A Surprised Boss
So I did what he recommended. I sat with my new boss and asked him to define my expectations of me. “No one has ever asked me that question,” he said. Then he proceeded to tell me. Then I said, “What can I do to be a better employee?” His response, “no one has ever asked me that either. I think just do a great job and if you see something else that needs to be done, do it.
I was in a pretty crummy job at that radio station, but I managed to over perform, get everyone to like me because I was always helping them, making them look better, and before long they were recommending me for other jobs. I eventually got my break to go on the air. Then I kept trying to get better, and I ended up with better jobs at better radio stations until one day I was in a big city in a great job on the radio. That led me to station ownership by the time I was 25.
A Budding Superstar
Years ago I hired a young guy for my mail room. Tom Elmo would come in and say “Ok that’s done, what can I do now?” He kept doing it, then he just figured things out on his own. Today he is the top guy running my company and we’ve worked together for about 31 years. He gets it.
Someone said that the key to success is showing up. I agree that is half the battle. But showing up isn’t enough. Doing more makes you more valuable, and soon you become invaluable, then opportunity flows to you. I tell my kids that the bar is low. Showing up will put you ahead, but if you really want to go further, become an A player. Find out what needs to be done and how to do it faster, and better. Be like Tom.
Ask Yourself How to Improve It…
If you’re going to do anything, ask yourself. What can I do to make it better? What can I do to give people a better experience? What do they want and how do I give them more than they want?
That’s the goal this week and always. And when things get stale, it’s time to reinvent and compete against yourself to make things better than your already high standards.
Easy Advice to Those Willing to Listen
Life on TikTok and Instagram is filled with muscle bound perfect people driving Ferraris and going on luxury vacations. Many are selling the idea of extreme wealth and get rich schemes. Most are selling snake oil. But learning these foundations will do more good than most of the strategies being blurted out so you’ll give them money. The simple act of forwarding this email to someone starting their career or struggling with their career can make a difference. I had the benefit of a dad who filled my brain with little things that make a big difference. My goal is to share to help others live excellent lives. My mantra is to over deliver.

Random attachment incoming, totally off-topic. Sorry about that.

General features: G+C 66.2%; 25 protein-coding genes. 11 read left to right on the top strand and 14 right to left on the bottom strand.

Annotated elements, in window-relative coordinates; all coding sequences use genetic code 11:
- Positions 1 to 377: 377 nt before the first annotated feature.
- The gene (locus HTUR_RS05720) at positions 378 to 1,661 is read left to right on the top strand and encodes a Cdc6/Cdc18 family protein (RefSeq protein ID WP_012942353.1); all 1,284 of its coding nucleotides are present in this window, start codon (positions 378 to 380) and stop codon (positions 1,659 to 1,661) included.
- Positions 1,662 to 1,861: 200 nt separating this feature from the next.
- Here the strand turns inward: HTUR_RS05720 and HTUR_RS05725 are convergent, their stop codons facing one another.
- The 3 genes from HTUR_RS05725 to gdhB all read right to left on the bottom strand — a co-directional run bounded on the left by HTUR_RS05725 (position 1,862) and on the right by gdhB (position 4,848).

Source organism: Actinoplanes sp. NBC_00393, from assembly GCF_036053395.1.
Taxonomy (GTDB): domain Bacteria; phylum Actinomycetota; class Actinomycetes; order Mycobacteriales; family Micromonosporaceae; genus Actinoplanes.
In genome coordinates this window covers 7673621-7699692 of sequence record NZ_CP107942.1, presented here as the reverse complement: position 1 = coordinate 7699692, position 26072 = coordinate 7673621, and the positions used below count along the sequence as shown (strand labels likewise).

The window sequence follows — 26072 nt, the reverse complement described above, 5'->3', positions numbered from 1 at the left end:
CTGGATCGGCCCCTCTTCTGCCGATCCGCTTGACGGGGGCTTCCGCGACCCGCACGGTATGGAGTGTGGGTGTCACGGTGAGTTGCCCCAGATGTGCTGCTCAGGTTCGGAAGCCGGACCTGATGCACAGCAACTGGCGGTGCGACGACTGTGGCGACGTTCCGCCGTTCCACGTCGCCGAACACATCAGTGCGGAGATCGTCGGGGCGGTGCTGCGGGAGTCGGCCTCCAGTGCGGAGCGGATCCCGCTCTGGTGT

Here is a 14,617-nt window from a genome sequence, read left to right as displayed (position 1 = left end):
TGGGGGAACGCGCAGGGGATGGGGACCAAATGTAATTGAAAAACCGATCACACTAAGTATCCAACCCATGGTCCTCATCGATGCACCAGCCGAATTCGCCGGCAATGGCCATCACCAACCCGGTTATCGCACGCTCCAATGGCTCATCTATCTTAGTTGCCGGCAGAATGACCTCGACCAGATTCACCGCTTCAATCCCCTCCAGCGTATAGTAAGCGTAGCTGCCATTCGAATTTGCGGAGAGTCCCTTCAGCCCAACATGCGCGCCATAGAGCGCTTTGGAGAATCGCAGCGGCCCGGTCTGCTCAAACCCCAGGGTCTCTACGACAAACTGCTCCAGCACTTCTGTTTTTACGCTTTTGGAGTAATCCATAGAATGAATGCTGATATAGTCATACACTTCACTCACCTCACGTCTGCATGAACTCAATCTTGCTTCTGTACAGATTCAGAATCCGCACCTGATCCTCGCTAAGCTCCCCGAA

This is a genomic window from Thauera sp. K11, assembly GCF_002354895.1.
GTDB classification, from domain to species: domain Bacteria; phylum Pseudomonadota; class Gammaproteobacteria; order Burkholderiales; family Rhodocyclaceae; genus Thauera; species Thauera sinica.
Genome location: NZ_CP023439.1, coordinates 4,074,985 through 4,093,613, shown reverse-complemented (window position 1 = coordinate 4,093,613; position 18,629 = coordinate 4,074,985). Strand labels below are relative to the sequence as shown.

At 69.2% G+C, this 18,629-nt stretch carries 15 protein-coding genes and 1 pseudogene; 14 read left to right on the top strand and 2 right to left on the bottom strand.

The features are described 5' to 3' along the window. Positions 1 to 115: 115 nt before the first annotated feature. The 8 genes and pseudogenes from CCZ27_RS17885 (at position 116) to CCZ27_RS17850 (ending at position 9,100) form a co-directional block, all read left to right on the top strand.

Advantages Come to You
When you focus on trying to figure out how to be the best, and when you deliver, you’ll give yourself advantages others will never receive. Some people think that they should not do more unless they are paid for it, but what they don’t understand is that you are paid for it. It may not be immediate, but instead of saying, “pay me more and I’ll do more” you’re showing what you’re worth and it will eventually be recognized. And even if you’re not, you’ll know you did your best, or you’ll reevaluate yourself and ask if you could have been better at what you do.
Life is filled with opportunity. Opportunity favors those who step up and find a way to overdeliver.
It’s my hope that my team and I over deliver this week. Keep us in your prayers.
PS: The people teaching at the plein air convention are some of the best painters on earth. If this had existed a hundred years ago, Monet and Degas would be teaching on our stages, and the people teaching on our stages may go down as being famous a hundred years from now. This is a rare opportunity, and though I hope it lives on beyond me, there is no guarantee. This is a special moment in time, something that has never happened before in history, and may never happen again. If I were you, and I lived within driving distance of Denver, I’d grab the opportunity to be here.